An anthropologist at the University of Alberta has discovered what may be the earliest evidence of deer domestication in the Eurasian Arctic. When examining the remains of ancient dogs in a place called Ust-Polui, near Salekhard in northern Siberia, Robert Lozi and his team discovered a number of artifacts that are apparently associated with reindeer teams. Radiocarbon dating established an age of about 2000 years. About this writes the Journal of Archaeological Method and Theory.
In May-June 2019, the Lozi team spent a month living with modern Nenets native reindeer herders in the Yamal tundra above the Arctic Circle. Researchers carefully studied the artifacts and, with the help of the indigenous population – the Nenets – identified them as hats for training young deer to stretch a sled.
“We were not sure of any of these artifacts: what this thing is or how it works. It was just a bunch of belts, horns, and swivels – some kind of mess”.University of Alberta Anthropologist Robert Lozi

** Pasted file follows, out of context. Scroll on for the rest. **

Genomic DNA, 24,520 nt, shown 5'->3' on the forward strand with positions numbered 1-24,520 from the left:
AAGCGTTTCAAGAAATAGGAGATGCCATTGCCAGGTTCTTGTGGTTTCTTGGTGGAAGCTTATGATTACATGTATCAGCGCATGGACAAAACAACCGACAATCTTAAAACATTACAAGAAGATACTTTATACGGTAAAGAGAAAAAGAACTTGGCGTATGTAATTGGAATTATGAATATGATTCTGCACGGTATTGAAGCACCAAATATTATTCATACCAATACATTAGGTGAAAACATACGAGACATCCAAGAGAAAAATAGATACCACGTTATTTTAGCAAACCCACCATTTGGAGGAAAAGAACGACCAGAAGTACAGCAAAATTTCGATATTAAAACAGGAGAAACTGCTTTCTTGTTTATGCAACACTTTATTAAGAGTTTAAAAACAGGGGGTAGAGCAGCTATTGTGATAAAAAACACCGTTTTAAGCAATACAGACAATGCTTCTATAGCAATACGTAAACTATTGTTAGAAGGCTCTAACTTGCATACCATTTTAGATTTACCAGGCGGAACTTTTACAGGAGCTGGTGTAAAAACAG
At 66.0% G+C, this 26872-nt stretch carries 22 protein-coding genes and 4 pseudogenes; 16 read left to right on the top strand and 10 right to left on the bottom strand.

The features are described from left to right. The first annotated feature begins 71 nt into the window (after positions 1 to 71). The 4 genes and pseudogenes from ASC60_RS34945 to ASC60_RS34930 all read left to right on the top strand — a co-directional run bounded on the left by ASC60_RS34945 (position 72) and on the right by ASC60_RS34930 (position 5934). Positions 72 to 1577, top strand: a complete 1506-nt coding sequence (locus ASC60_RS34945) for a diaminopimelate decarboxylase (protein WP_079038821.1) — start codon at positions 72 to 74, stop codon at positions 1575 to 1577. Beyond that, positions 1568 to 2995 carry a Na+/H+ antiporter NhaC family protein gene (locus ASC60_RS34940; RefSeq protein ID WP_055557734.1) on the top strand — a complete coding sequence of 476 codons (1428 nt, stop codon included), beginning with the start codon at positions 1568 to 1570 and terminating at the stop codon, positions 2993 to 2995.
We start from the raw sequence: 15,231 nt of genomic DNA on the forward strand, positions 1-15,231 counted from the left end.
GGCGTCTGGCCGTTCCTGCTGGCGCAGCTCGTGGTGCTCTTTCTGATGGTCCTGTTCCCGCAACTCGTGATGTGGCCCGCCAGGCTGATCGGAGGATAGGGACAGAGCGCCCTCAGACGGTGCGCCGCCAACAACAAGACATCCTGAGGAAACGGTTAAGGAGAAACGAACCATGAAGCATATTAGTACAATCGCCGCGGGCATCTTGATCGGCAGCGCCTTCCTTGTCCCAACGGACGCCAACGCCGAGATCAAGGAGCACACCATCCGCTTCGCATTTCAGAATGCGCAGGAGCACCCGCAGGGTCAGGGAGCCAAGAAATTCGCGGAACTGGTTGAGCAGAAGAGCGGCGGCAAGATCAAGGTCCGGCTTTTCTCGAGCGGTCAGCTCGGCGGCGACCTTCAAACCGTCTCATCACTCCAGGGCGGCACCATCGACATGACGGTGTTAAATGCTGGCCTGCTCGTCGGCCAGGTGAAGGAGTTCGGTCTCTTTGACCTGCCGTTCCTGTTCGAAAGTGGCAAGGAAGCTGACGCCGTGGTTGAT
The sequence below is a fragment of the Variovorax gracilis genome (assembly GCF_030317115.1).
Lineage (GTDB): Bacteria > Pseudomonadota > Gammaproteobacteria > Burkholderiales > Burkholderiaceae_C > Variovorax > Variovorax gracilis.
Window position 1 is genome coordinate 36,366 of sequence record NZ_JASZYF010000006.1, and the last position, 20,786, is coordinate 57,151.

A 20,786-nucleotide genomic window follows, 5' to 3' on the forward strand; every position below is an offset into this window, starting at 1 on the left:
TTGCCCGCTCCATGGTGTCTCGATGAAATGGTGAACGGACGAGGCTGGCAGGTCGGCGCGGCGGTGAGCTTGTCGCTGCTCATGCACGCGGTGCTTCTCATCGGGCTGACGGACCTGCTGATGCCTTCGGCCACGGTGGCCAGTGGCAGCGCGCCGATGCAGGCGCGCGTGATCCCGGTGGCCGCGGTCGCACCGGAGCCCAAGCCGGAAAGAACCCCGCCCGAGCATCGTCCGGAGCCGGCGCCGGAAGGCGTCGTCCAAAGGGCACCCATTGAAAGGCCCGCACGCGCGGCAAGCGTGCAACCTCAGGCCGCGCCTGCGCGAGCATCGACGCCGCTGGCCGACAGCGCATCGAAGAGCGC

Previous studies have shown that deer domestication began only a few hundred years ago in northern Europe, possibly back in the 11th century in northern Siberia, based on evidence of genetic changes in reindeer. However, many scientists have long suspected that domestication began much earlier. Because understanding the relationship between humans and animals is equally important, the study argues, because domestication will not necessarily be detected by detectable morphological or genetic changes.
After studying the details of the hats, scientists with the help of the indigenous population came to the conclusion that they must have been used for training since they would be too uncomfortable for the deer to wear them for a long time.
Deer contribute to the life of modern cattle-breeding Nenets in almost all possible ways, forming the basis of their cattle-breeding economy. They sell them in the market to buy snowmobiles, food, even mobile phones, and computers.